Sudan student condemned to hang for killing of police officer

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A court in Sudan on Sunday sentenced a university student to death after convicting him of killing a policeman during protests in the capital last year, a defence lawyer said.

Asim Omer, who was studying at Khartoum University, was arrested in December 2016 and charged with killing the policeman after hundreds of students clashed with security forces at the campus on the banks of the Blue Nile in April of that year.


Last month, the court found Omer guilty, and on Sunday sentenced him to be hanged.

“The judge sentenced Asim Omer to be hanged to death after finding him guilty of killing a policeman,” defence lawyer Mohamed Arabi told AFP, adding that he would appeal.

After sentencing, during which AFP was unable to gain access to the courtroom, police fired tear gas to disperse a protest by students gathered outside the court.

The protests relocated to areas in and around Khartoum University, with those demonstrations also dispersed by the same means.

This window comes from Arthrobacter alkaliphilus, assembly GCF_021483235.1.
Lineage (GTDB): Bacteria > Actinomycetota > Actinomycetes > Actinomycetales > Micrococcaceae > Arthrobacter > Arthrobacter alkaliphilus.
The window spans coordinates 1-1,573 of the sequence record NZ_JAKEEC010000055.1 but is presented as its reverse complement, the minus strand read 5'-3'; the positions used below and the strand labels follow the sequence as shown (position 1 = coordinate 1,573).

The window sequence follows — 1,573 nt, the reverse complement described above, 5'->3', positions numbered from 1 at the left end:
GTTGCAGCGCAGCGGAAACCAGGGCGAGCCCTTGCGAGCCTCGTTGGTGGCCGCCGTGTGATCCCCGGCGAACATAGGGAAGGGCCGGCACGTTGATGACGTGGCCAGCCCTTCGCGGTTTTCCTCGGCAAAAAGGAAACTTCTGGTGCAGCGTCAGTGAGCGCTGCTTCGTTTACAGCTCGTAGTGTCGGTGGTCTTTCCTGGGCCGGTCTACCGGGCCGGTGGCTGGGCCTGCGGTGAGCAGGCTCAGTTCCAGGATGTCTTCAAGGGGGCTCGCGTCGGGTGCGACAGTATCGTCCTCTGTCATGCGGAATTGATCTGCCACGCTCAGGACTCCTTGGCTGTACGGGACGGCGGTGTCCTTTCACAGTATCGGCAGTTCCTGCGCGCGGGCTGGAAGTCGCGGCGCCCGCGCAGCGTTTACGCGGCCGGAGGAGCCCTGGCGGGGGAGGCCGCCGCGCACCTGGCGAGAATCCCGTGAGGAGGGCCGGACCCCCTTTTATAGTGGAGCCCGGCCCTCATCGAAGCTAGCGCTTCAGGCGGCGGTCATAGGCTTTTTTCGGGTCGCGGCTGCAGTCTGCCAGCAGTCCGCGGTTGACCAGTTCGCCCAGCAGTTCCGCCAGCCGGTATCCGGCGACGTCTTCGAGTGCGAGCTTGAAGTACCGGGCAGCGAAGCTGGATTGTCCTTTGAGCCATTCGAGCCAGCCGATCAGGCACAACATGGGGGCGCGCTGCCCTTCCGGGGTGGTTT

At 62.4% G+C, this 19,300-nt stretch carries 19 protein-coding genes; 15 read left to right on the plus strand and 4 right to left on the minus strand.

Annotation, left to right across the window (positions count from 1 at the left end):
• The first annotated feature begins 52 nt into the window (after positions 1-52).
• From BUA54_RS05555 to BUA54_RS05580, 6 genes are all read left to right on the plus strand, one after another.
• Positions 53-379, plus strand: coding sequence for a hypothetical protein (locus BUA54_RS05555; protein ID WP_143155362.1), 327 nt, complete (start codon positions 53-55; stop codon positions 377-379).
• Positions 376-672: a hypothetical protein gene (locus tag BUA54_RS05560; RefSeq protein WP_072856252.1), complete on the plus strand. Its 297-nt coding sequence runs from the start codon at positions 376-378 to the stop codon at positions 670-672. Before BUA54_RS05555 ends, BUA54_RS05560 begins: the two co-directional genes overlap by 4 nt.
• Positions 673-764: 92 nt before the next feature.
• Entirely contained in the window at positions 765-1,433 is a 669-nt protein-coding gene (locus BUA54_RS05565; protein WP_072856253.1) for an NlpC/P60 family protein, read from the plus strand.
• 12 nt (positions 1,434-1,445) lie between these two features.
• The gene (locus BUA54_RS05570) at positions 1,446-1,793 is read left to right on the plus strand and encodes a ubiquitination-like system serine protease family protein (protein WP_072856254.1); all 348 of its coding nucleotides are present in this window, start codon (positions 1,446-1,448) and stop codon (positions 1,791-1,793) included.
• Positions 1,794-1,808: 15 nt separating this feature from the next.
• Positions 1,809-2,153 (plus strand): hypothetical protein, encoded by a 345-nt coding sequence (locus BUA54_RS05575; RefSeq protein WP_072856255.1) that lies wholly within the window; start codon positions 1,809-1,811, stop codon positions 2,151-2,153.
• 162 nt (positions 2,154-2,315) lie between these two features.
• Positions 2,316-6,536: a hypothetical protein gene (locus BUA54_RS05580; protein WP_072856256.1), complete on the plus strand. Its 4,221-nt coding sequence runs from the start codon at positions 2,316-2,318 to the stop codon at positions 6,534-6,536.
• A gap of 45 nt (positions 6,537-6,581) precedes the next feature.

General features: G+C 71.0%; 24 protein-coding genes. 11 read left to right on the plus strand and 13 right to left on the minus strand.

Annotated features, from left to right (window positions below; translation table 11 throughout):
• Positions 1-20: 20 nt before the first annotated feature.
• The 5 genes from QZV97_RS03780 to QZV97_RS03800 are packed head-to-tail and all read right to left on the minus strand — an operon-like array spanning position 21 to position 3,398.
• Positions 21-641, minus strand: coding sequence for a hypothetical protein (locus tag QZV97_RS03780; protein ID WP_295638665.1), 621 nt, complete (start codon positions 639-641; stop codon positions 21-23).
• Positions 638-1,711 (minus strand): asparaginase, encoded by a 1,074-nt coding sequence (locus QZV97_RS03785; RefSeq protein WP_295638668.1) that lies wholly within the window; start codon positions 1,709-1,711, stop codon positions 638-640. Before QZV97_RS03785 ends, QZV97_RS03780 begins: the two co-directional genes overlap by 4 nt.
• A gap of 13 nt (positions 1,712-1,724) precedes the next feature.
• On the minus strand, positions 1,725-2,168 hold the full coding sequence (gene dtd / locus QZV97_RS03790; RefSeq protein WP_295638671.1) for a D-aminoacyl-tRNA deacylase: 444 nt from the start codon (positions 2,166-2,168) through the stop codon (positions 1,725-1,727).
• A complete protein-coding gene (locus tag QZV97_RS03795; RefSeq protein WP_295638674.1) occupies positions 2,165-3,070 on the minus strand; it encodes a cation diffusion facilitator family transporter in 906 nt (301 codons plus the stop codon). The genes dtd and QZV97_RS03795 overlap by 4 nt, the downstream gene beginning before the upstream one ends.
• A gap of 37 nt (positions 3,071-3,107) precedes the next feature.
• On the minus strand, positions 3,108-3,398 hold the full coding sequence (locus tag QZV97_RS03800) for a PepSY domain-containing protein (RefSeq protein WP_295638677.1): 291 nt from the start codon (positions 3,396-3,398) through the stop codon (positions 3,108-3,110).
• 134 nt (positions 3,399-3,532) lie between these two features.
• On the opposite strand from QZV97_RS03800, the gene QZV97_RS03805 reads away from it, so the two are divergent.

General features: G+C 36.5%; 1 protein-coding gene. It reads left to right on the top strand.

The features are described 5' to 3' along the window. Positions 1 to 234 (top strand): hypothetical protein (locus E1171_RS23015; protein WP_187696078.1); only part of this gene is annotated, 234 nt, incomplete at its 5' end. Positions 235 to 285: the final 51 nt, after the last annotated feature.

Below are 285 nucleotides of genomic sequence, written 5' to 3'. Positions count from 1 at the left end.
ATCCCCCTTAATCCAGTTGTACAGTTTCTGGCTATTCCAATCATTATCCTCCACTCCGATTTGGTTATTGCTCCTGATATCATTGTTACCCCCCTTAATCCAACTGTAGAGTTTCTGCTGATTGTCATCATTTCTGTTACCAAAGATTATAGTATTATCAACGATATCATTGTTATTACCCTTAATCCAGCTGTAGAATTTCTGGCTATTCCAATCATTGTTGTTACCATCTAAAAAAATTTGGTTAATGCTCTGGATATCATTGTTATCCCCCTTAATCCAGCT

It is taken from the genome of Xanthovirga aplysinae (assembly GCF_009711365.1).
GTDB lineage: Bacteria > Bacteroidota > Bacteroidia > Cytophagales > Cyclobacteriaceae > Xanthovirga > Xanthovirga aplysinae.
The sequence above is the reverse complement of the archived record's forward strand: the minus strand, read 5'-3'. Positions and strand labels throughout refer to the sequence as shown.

The opposition Popular Congress Party, of which Omer is a member, rejected the court’s ruling.

“The sentencing of Asim Omer is illegal because the judge didn’t have full evidence to convict him,” the party said in a statement.

“We will continue our fight in the higher court and all alternatives are open to us to save his life.”

Students at Khartoum University demonstrated several times last year against an alleged plan to sell off buildings belonging to the institution.

The government denied the charge, and police often resorted to firing tear gas.

Sunday’s ruling “definitely affects the image of the country and the image of the judiciary”, said prominent human rights activist Mudawi Ibrahim Adam.

In late 2016, sporadic anti-government rallies were staged in Khartoum after the government raised fuel prices.

The demonstrations were swiftly broken up by security forces, and dozens of opposition leaders and activists like Ibrahim Adam were arrested.

Adam was released last month under a presidential pardon.

The bloodiest crackdown on protesters came in September 2013, when dozens of demonstrators were killed during anti-austerity rallies.

Thousands of people took to the streets of Khartoum and other regions calling for the downfall of President Omar al-Bashir’s regime, also after fuel subsidies were slashed.

Amnesty International said at the time that about 200 people were killed, hundreds wounded and more than 800 arrested. The government gave a toll of less than 100 dead.

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